When Delilah comes to Samson in verse 6 and says, “Please tell me where your great strength lies, and how you might be bound, that one could subdue you,” that should have set off some alarm bells. A woman in love would want to know how to defend him; she wants to know how to defeat him.

What follows is a little cat-and-mouse game. Delilah is the cat; Samson is the mouse. Only in this case, the mouse is dumb enough to think he can play with a cat.

So, Samson toys with her in verse 7, telling her if he is tied up with bowstrings, he will be helpless. He goes to sleep, and she ties him up. She then wakes him by saying, “The Philistines are upon you!” He easily snaps the bowstrings and probably laughs at this little game.

Now don’t picture the Philistines here rushing upon Samson. Nowhere does the text say they come out of their hiding place. They are not going to show up until Delilah has figured this thing out.

Eventually, Delilah turns on the crocodile tears and wears him down. Verse 17 records:

He told her all his heart, and said to her, “A razor has never come upon my head, for I have been a Nazirite to God from my mother’s womb. If my head is shaved, then my strength will leave me, and I shall become weak and be like any other man.”

Notice carefully here that Samson believes his strength comes from his hair. He doesn’t connect it to his vow as a Nazirite and the power of the Spirit of God. 

And with that, Delilah gives him a haircut while he’s sleeping; and verse 21 tells us the Philistines capture him, and the first thing they do is put out his eyes. For his entire adult life, Samson has been spiritually blind; now he becomes physically blind.

Samson’s hair had not given him power. The Lord had. But Samson had slowly abandoned his Nazirite vow to God, and now the last remaining symbol of that vow, his long hair, is gone.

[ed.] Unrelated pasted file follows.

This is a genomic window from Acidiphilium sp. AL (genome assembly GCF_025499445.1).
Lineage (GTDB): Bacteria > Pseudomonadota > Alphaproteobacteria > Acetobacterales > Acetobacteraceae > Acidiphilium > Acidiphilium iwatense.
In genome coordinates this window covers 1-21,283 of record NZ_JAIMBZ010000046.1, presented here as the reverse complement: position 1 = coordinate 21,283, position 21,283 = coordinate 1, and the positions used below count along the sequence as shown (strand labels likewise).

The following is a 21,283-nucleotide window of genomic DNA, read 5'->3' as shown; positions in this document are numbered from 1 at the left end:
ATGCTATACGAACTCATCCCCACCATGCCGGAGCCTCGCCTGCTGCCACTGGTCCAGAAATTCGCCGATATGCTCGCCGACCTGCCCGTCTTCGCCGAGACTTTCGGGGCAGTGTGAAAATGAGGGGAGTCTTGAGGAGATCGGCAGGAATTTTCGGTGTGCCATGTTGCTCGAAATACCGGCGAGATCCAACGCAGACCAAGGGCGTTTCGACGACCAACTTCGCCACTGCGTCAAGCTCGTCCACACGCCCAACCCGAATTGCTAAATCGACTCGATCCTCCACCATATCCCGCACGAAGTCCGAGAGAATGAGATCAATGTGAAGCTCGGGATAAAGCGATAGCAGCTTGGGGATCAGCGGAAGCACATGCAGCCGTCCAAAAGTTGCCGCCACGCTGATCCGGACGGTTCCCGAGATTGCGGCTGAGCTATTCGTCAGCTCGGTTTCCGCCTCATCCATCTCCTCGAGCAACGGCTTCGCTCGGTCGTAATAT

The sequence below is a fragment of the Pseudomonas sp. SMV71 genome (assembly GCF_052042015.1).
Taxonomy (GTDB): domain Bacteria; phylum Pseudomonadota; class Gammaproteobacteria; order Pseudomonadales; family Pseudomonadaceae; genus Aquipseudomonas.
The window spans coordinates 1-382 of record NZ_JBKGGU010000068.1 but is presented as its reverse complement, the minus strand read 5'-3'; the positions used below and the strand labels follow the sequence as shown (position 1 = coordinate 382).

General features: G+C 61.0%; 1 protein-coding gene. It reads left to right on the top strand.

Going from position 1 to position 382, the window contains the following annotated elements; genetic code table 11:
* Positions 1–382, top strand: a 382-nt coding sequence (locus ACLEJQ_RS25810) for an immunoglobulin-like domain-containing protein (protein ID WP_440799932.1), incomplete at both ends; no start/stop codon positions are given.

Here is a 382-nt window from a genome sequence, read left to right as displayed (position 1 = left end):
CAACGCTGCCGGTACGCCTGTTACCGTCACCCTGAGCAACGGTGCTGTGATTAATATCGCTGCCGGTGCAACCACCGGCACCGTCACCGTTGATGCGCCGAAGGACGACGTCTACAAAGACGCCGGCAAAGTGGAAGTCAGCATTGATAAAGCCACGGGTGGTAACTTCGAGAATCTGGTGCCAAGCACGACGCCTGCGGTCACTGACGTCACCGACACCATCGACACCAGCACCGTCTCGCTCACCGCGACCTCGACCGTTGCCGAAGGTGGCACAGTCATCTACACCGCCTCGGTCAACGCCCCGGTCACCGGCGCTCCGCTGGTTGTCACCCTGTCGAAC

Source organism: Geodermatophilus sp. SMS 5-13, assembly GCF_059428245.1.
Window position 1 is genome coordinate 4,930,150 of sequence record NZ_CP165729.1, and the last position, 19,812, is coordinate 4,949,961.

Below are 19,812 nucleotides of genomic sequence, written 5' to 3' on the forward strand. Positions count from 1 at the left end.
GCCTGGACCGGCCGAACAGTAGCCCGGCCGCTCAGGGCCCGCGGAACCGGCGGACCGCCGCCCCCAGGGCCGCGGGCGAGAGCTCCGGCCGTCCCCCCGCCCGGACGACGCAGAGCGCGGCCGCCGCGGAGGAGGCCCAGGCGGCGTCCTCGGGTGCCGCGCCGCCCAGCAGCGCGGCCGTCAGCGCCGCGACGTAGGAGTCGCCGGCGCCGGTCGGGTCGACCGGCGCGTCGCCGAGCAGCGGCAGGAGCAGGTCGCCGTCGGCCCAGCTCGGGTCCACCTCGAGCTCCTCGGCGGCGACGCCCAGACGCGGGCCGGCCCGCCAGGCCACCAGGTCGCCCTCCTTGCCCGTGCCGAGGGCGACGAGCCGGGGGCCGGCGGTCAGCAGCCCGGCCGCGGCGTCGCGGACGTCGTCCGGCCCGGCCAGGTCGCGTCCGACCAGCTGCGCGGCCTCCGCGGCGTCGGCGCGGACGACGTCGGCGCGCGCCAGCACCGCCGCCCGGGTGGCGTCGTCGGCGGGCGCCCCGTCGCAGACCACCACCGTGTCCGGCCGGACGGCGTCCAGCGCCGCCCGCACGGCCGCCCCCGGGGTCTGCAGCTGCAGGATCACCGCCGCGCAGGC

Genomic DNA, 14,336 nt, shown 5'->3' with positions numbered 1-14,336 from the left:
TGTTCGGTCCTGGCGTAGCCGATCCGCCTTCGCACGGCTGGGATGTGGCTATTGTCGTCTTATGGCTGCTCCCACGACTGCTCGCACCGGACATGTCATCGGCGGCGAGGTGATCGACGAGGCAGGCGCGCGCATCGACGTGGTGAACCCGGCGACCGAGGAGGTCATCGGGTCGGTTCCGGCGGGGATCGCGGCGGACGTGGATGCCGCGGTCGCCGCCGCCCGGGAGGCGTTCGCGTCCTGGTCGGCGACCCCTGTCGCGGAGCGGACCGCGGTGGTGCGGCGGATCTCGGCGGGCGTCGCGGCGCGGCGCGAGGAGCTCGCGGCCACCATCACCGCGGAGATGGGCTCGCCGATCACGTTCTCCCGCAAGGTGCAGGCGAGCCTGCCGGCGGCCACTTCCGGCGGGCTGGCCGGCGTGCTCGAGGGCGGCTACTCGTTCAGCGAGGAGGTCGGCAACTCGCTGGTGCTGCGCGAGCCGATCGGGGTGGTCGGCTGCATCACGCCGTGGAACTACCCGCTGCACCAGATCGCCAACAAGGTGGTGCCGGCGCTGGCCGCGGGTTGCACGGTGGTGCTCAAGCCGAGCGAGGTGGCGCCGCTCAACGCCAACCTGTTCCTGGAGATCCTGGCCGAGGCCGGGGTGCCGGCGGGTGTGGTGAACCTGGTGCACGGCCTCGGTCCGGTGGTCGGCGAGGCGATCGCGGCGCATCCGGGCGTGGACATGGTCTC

While he’s in prisonSamson’s hair, we are told, “began to grow again” (verse 22). Don’t misunderstand. This does not mean his super strength is returning because his hair is growing. His power came from the Holy Spirit. This phrase is a reminder that God has not abandoned him; God’s power is still available—if he will live up to his Nazarite vow. So, instead of keeping his hair cut, he is letting it grow long again, which implies his repentance and spiritual growth.

Verse 23 describes a great festival, where several thousand Philistines, along with their rulers, have gathered to praise their god for delivering Samson to them. And when Samson is brought forth, he cries out to God:  

“O Lord God, please remember me and please strengthen me only this once, O God, that I may be avenged on the Philistines for my two eyes.” (verse 28)

This prayer, “remember me,” reveals that Samson is truly repentant. “Remember” is a word linked to forgiveness over past sins. That thief hanging on the cross said to Jesus, “Remember me when you come into your kingdom” (Luke 23:42). In other words, “forgive the sins of my past.”

Samson’s prayer shows not only his repentance but also his dependence. Did you notice that for the first time, he understands his strength is not in his hair but in his God! “Strengthen me only this once, O God.”

And God answers his prayer. He dislodges the pillars, and that arena comes crashing down, destroying this Philistine kingdom and its rulers, along with Samson himself, who effectively dies here as a soldier in battle.

Here’s the warning for us today: What are we looking at? What are we following after? What are we desiring?  O be careful little eyes what you see.